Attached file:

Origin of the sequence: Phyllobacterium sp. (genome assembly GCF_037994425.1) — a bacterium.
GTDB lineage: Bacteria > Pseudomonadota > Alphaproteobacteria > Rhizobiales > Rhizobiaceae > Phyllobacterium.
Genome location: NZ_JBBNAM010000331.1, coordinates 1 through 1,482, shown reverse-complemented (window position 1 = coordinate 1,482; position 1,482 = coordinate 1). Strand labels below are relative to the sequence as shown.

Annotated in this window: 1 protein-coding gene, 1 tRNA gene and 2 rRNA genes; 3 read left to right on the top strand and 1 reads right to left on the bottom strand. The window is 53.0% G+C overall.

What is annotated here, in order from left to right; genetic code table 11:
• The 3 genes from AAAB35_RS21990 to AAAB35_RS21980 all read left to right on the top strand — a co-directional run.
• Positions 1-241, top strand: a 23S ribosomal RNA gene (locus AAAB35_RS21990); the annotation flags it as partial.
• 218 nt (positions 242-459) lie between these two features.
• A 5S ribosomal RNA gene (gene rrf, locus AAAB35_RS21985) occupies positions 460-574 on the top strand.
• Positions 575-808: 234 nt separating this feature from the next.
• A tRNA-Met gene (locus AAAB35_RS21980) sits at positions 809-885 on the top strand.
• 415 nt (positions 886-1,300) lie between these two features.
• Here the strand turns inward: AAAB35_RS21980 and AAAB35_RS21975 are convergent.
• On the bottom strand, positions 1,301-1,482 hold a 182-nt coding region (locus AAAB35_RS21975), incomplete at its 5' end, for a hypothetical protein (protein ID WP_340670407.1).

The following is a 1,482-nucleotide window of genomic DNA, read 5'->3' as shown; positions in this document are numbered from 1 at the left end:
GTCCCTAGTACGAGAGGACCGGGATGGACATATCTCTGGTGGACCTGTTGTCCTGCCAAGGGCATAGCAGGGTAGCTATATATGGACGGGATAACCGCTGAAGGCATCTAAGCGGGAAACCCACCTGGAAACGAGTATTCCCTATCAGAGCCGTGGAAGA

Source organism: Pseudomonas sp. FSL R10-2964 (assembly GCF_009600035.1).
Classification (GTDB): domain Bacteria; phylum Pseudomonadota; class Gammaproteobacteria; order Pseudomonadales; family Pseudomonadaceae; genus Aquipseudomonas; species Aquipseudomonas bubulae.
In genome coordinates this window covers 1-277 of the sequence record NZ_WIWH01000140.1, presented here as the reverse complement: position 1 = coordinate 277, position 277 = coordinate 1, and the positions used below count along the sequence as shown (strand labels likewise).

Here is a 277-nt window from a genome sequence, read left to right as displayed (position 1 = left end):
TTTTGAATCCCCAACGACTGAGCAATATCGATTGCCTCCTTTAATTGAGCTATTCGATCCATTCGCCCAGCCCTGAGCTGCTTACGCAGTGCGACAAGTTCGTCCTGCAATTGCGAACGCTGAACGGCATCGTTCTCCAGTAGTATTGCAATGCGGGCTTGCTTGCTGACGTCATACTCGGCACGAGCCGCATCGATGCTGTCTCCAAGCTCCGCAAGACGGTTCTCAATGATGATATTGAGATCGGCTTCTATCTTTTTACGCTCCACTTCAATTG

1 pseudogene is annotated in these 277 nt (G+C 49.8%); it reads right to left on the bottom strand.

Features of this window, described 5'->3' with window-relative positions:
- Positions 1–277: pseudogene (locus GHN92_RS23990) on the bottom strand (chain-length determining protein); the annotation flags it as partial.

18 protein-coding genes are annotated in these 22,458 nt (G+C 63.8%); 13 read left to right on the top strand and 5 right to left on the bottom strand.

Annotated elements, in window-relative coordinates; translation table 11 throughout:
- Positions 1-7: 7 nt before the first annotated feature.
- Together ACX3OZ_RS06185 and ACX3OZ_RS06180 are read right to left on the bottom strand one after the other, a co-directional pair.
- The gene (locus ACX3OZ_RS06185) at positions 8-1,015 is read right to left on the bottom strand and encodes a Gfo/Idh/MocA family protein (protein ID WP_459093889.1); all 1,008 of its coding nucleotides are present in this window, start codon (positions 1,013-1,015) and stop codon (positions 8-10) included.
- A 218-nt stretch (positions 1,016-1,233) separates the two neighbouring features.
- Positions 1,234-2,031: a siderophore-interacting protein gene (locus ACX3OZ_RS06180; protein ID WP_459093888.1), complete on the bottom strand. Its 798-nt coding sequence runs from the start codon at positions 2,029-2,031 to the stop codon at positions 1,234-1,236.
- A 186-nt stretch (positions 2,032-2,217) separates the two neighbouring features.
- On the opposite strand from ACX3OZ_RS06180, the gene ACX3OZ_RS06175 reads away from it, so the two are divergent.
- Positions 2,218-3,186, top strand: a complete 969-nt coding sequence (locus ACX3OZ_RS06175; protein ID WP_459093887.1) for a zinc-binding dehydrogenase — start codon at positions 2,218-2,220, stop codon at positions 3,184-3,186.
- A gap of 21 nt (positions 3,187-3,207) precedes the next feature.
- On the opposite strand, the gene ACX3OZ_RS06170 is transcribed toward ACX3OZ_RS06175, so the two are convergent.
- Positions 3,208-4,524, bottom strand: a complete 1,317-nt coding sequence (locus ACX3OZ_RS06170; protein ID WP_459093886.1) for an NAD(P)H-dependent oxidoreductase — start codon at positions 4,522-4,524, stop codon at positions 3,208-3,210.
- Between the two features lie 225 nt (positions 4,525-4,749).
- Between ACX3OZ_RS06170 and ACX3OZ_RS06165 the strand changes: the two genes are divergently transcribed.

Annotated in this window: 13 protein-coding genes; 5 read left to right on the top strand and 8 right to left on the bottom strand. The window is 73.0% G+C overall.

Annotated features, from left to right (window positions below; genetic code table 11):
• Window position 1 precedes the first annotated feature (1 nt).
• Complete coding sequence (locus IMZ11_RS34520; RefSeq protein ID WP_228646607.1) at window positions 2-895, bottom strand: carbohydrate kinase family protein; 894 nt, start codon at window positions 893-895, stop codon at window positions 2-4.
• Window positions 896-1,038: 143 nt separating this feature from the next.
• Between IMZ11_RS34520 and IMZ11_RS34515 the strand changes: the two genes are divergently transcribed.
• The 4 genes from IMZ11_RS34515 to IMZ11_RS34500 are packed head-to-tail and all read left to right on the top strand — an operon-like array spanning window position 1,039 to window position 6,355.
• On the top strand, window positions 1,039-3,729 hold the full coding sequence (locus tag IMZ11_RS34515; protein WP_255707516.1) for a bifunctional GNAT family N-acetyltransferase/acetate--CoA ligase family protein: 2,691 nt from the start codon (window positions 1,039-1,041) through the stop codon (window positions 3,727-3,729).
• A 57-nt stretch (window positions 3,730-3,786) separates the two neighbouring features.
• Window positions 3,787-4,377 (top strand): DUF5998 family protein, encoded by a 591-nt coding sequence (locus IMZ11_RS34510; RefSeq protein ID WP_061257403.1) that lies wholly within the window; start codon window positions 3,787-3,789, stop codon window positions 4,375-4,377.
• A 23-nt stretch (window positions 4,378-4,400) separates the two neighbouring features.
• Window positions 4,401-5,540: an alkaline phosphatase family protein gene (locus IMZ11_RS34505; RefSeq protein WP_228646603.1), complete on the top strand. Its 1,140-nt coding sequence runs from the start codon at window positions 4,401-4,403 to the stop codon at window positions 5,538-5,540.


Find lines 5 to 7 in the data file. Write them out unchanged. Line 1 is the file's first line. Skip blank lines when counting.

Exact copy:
What is annotated here, in order from left to right; genetic code table 11:
• The 3 genes from AAAB35_RS21990 to AAAB35_RS21980 all read left to right on the top strand — a co-directional run.
• Positions 1-241, top strand: a 23S ribosomal RNA gene (locus AAAB35_RS21990); the annotation flags it as partial.